I have a confession to make: I never played any of the previous Alien vs. Predator games. I am as wary of licensed games as many others are, especially when said game combines two properties that really have nothing to do with one another. Despite all of this, Alien Vs Predator ended up being the most interesting first-person shooter that I saw at E3. Imagine my surprise.
AVP is split between three campaigns: that of a human soldier, a Predator, and an Alien. All three will encompass one complete story, but you can experience it from varying points of view through a set of species-specific missions. The first demo that we were shown was from the human side, which was a curious choice considering that it fails to capitalize on the greatest strengths of the brand name and looked like a fairly typical sci-fi/horror FPS at first glance. The level took place in a dark industrial setting, with the player throwing flares to brighten up areas beyond his flashlight. The flare landed underneath a staircase, showing off some really impressive lighting that brings to mind the entirely orange and black aesthetic of Alien3. Since the flares are your only source of light besides the flashlight, you are forced to make their placement a tactical decision. At this point, I was still fairly unimpressed, as everything that I had seen looked a bit generic. "You roam around metal corridors fighting monsters," I thought. "How original."
All that changed once a pitch black Alien silently emerged from the shadows, leaping at the screen. The audience twitched as the PR guy–who had been demoing the game all day–died from this attack. "Where they come from is randomized" he noted, before trying again. This time the alien came from the same basic direction, but a little higher up. The creatures are very hard to see, so even the slightest change in trajectory can throw off your game and force you to squint to make out their shape against the shadows. The marine popped off a few rounds, but the Alien was too close to him when the bullets struck. This caused the creature’s acid blood to explode onto the screen, which would probably hurt like hell and cause you to go blind in real life. Since that wouldn’t be too much fun in a game, the on-screen acid sizzling ends up being one of the best vision-obscuring effects ever rendered.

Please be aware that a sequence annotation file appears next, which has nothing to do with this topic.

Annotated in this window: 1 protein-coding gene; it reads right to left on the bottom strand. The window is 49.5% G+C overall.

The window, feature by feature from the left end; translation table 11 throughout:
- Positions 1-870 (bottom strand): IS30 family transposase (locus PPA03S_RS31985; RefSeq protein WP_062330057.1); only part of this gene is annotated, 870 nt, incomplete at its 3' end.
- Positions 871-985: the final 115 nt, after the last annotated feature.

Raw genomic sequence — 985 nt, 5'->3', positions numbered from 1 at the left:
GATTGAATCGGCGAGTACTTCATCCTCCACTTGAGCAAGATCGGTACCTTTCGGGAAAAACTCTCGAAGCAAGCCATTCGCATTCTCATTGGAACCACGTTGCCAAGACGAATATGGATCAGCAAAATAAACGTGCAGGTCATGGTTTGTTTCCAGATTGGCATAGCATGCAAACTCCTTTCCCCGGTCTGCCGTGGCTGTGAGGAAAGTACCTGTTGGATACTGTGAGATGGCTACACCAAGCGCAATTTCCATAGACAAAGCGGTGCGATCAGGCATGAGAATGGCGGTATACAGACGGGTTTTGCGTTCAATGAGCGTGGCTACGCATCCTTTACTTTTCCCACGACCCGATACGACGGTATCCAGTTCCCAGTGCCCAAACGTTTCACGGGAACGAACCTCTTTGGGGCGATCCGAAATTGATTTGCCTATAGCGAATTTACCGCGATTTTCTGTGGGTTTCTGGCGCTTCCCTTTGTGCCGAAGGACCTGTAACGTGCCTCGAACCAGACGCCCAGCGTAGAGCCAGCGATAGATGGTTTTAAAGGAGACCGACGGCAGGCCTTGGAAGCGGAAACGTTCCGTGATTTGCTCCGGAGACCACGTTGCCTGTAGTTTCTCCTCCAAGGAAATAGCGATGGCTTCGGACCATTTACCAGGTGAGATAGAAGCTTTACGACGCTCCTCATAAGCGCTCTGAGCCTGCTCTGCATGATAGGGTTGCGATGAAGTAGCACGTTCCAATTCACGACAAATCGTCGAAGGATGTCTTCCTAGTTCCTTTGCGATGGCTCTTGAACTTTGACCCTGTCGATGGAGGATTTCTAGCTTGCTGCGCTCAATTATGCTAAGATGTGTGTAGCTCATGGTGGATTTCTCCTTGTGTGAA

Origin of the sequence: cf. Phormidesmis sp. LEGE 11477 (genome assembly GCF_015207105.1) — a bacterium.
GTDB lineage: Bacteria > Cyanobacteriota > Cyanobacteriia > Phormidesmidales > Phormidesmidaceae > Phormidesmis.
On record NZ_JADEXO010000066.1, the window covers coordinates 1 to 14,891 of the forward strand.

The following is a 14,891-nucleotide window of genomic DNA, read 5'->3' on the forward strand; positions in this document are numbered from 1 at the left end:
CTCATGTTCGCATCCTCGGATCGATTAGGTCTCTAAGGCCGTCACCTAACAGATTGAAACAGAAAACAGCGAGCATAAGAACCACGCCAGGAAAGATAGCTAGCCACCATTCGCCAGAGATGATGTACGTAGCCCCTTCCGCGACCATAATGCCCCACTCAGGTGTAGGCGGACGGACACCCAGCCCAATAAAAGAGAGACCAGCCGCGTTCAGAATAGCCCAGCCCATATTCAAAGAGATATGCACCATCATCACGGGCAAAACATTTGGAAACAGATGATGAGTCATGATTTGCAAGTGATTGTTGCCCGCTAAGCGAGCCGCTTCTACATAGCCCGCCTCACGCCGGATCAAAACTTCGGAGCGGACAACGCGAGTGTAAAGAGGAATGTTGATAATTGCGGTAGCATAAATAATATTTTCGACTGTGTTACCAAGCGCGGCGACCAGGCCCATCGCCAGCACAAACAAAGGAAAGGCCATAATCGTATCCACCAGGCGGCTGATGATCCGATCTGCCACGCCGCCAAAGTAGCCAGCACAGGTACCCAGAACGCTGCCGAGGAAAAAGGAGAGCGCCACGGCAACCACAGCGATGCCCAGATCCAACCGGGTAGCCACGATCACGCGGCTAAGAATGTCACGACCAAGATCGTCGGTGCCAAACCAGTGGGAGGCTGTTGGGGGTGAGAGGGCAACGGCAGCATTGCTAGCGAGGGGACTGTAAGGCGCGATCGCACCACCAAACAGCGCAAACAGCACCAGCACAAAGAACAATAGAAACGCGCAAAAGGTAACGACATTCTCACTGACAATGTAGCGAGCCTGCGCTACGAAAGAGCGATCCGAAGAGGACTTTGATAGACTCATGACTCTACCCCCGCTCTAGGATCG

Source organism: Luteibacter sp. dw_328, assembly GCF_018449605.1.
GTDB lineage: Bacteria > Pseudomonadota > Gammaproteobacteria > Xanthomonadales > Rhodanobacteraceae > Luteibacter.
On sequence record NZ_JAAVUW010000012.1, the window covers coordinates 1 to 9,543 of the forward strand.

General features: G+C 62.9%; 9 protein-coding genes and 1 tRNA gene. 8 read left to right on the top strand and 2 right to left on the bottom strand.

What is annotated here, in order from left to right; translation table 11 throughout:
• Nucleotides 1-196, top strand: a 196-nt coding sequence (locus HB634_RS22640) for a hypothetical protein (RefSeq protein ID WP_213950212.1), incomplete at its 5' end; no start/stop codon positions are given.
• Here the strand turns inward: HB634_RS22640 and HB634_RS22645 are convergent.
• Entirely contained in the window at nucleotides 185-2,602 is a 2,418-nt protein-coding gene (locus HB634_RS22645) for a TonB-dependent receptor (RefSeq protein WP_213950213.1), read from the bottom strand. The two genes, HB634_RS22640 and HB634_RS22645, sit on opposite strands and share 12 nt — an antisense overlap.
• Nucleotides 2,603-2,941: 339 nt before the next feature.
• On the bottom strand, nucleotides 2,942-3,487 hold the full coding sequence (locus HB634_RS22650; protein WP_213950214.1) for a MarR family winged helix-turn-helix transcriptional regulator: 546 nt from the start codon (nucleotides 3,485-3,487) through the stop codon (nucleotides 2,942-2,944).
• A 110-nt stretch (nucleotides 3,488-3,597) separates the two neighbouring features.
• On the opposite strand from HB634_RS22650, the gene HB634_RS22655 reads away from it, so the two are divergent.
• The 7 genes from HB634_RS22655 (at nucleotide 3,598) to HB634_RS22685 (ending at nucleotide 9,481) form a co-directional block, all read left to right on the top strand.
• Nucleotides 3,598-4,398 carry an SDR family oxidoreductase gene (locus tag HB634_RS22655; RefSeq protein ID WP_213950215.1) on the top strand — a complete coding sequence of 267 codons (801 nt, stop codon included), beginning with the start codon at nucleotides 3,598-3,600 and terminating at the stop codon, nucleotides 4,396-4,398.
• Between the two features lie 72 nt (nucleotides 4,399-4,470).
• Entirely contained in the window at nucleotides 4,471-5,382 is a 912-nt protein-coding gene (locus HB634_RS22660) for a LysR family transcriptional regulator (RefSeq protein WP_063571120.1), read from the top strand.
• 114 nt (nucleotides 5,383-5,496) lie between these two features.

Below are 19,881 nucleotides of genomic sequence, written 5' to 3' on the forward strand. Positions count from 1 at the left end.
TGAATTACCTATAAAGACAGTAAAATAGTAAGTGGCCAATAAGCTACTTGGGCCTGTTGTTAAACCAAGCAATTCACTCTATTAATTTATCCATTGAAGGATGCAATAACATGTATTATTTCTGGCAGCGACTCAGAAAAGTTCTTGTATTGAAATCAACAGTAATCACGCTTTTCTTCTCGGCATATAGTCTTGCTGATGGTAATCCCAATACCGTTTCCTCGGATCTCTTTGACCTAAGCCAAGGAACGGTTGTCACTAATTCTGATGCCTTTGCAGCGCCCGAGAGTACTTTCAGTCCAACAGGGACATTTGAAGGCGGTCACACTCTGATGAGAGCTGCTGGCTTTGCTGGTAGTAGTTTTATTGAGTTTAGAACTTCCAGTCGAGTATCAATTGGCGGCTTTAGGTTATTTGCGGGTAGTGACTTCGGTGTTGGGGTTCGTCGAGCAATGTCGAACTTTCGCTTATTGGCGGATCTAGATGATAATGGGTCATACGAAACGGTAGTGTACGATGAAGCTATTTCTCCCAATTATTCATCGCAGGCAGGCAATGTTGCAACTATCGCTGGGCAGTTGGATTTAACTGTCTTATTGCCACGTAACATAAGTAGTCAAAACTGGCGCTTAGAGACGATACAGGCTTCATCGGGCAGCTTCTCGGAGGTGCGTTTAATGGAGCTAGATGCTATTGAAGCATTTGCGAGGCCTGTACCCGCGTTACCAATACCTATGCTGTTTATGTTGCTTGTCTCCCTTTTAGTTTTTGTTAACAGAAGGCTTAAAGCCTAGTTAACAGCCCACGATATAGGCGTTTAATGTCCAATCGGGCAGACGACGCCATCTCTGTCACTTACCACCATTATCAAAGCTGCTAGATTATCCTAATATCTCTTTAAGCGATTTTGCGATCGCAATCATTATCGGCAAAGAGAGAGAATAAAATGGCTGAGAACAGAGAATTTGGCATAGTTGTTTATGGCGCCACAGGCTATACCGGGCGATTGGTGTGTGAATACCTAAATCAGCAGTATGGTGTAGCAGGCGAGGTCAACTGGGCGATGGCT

After killing the first Alien, another one dropped onto the soldier and triggered our first look at a melee battle. During these sequences, the monster is in your face and about to bite you to death. I asked if this was a QTE, but they said that they were still working out how exactly to handle the parrying during these close encounters.
Things got even more interesting once we saw a demo of the Predator campaign, which was set in a jungle being explored by a group of marines. The Predator plays far more stealthily, cloaking himself while stalking his prey. The creature has vision modes at his disposal that can track humans and Aliens easily, as well as a scanner that tells him what weapons the enemies are holding. These tools make it easier (and more fun) to draw a bead on your targets. His most interesting move is in his jumping, as he can mark a destination with his crosshair and then automatically leap to it. This simple but efficient design decision negates the biggest bugbear of first-person platforming, where the inability to see your feet makes it difficult to land your jumps.
Predator’s stealthy tricks don’t stop there, as he is also able to lure men away from their posts by shooting a sonic emitter. Once the Predator had his prey alone, he leapt up behind him and performed an absurdly gory finishing move called a "trophy kill." The hunter impaled the soldier by driving his Wolverine-like claw through the bottom of the man’s chin; just one of the plethora of finishing moves that the developer’s are promising will be included when the final game is released next year.
Predator then made his way further into the jungle to fight some of the Aliens. This sequence resembled a more traditional action game, where Predator had to hop around trying to clear some ground between him and the creepy little buggers. Given the unique jumping controls and vision modes, even these encounters take on a life of their own when compared to standard shooter fare.
While we weren’t able to see any of the Alien campaign, everything that we did see of AVP is shaping up nicely. The multi-viewpoint narrative structure was truly intriguing, and the way it switches gears from hunter to hunted to really hunted is a novel concept. The game is similar to Chronicles of Riddick: Escape From Butcher Bay in a way, which also features a unique blend of hunting, shooting, and stealth. The difference is that Aliens vs. Predator features better graphics, a multi-perspective story, and H.R. Giger’s acid-spurting Aliens, which explains why I am so excited. If the E3 demo was any indication, AVP could be the rare licensed game that surpasses not only its source material, but also the competition in the same genre.
Alien Vs Predator is slated for release Q1 2010 for the Xbox 360, PS3, and PC.